Worst Day of Work. Ever.

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There were days when I thought that my job as a Human Resources professional was unbearable and tedious. Those were the days when I fantasized about my perfect job:

Working with animals, snuggling with kittens, and playing with little puppies.

I envisioned a life of unrequited love, happy adoptions, and sloppy-wet kisses.

I am living my dream, right now, with six orphan kittens. It doesn’t seem very punk rock, but the experience is awesome. There are times when I’m sleep-deprived, though, and I romanticize the days when I talked about policy compliance issues and coached managers through progressive disciplinary plans.

Actually, I woke up this morning and longed for my cushy job and super-cushy schedule. I slept for four hours, last night, and then I woke up at 6:00 AM to bottle-feed six kittens. Then I went to Target and bought a bottle of mineral oil and a box of baby suppositories because I have three constipated kittens.

That’s right. Kittens get constipated. Who knew?

Although I had to ask a Target employee to help me find baby laxatives (hint: in the adult aisle), the day was immeasurably better than my most awkward day at work.

It was 1997, I was a newly minted recruiter, and I shared an office with my supervisor. We had two desks and three, very large filing cabinets jammed into a room that was a former storage closet. The best thing about that office was its view of the courtyard: although my window faced other offices, I was able to see sunlight and trees.

On the most awkward day of my professional career, the skies were dark. I’m not sure if it was raining, but the overcast sky removed the privacy glare from the office windows. The lack of sun allowed me to see into the offices across the courtyard. It was lunchtime, and most offices were vacant. My manager and I were thinking about lunch, as well, when I happened to notice a man sitting on his desk in an office to my left. This man was the Executive Director of my client group. It was strange to me to see a grown man sitting on a desk. I looked again and noticed that the blinds in his office were closed — but not closed enough.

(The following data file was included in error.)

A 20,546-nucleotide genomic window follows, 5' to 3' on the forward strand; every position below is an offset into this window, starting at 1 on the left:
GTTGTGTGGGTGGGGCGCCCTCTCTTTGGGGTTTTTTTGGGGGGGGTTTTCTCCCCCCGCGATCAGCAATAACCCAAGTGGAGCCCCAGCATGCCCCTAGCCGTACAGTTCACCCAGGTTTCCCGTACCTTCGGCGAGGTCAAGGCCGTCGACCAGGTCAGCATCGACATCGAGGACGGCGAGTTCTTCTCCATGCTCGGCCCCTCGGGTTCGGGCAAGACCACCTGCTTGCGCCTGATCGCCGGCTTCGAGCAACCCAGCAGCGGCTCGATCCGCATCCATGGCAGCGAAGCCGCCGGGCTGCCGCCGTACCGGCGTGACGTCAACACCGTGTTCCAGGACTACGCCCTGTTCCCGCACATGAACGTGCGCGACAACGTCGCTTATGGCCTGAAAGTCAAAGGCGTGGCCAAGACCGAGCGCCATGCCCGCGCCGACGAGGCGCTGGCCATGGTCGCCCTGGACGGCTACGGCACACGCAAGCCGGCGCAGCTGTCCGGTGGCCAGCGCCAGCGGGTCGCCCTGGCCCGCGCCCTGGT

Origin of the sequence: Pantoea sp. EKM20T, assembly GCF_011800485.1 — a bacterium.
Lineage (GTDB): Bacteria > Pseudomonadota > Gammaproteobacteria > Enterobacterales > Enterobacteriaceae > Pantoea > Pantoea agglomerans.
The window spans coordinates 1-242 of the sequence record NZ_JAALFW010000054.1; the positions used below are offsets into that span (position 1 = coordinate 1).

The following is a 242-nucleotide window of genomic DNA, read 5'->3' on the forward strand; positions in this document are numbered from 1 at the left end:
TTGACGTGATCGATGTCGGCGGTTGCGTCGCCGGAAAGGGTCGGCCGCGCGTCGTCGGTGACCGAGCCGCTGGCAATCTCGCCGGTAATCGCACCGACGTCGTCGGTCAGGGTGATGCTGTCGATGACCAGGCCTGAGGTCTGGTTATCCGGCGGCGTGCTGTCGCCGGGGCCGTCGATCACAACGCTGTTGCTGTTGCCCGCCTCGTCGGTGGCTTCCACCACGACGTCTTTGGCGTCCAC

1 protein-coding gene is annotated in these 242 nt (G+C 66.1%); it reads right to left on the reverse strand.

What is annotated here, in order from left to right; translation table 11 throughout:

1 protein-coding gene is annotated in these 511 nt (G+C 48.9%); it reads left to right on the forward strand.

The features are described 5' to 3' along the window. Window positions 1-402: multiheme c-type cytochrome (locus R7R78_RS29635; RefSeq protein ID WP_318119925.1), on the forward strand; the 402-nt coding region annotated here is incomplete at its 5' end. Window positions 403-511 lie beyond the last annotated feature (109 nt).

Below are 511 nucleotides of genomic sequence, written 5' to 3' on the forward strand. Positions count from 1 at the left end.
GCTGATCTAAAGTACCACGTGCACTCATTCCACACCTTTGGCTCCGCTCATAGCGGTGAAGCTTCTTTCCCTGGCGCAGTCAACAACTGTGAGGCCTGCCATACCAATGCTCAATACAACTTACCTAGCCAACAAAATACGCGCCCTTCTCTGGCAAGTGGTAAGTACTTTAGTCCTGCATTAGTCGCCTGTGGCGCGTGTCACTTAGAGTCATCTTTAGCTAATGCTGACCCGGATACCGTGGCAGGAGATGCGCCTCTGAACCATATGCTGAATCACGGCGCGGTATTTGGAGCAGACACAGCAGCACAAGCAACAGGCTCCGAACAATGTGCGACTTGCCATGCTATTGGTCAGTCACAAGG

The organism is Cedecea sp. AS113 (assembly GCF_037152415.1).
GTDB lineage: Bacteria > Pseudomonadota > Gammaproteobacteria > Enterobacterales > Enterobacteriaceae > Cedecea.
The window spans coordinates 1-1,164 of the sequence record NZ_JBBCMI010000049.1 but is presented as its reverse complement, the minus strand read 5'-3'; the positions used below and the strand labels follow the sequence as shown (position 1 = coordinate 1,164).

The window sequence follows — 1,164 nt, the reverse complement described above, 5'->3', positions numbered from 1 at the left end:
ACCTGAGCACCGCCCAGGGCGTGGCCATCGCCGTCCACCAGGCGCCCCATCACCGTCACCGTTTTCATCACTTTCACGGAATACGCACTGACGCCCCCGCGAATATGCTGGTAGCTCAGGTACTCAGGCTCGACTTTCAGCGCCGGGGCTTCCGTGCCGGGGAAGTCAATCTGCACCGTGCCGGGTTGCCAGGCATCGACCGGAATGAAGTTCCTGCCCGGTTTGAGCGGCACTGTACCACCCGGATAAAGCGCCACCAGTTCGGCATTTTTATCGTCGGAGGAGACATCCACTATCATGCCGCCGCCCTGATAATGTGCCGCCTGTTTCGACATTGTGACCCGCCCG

Then I watched his secretary enter the room, close the door, and hoist herself onto the Executive Director’s lap.

I said something like, “Oh. My. God.”

Mere seconds passed, and the Executive Director and his Secretary wasted no time in getting comfortable with one another. My manager peered out the window and caught sight of the spectacle. She yelled, “Holy shit.”

  • Just then, the woman in the office next to us knocked on our door and asked, “Can you see this?”
  • Someone else walked past our office, saw that we were staring out the window, and popped into our office to figure out what we were doing.
  • He saw what was happening and didn’t leave.
  • Before we knew it, there was a crowd in our office.

I felt badly for the Executive Director and Secretary. Both individuals were married with children, and the Executive Director was widely known as a family guy with conservative values. As an adult, I know that infidelity happens–but there’s nothing worse than infidelity that’s exposed on accident to your colleagues and peers.

The Executive Director and Secretary began to get intimate, and snide comments were being made at their expense. I didn’t know what to do, but I knew that I had to intervene and stop the madness. I calmly (but quickly) walked over to the Executive Director’s office and knocked. I was asked to enter after a few, very tense moments. I gently opened the door (just a crack) and said, “I’m not sure if you know this, but your blinds aren’t completely closed.”

Then I shut the door and walked away. That was the closest I’ve come to vomiting at work over the past twelve years.

The Executive Director and Secretary were very thankful for the intervention & asked me to join them for lunch, the next day. I politely declined. Life was awkward enough without listening to two people explain their mutual affection for one another. I didn’t want to hear it, simply enough. I was savvy enough to know that things would end badly. (They did.) The Executive Director never left his wife, and the Secretary quit her job.

So when I’m thinking about my constipated kittens and wondering how I find myself in these difficult situations, I think back on that crazy incident in my professional life and realize that constipated kittens are both a joy and a blessing.

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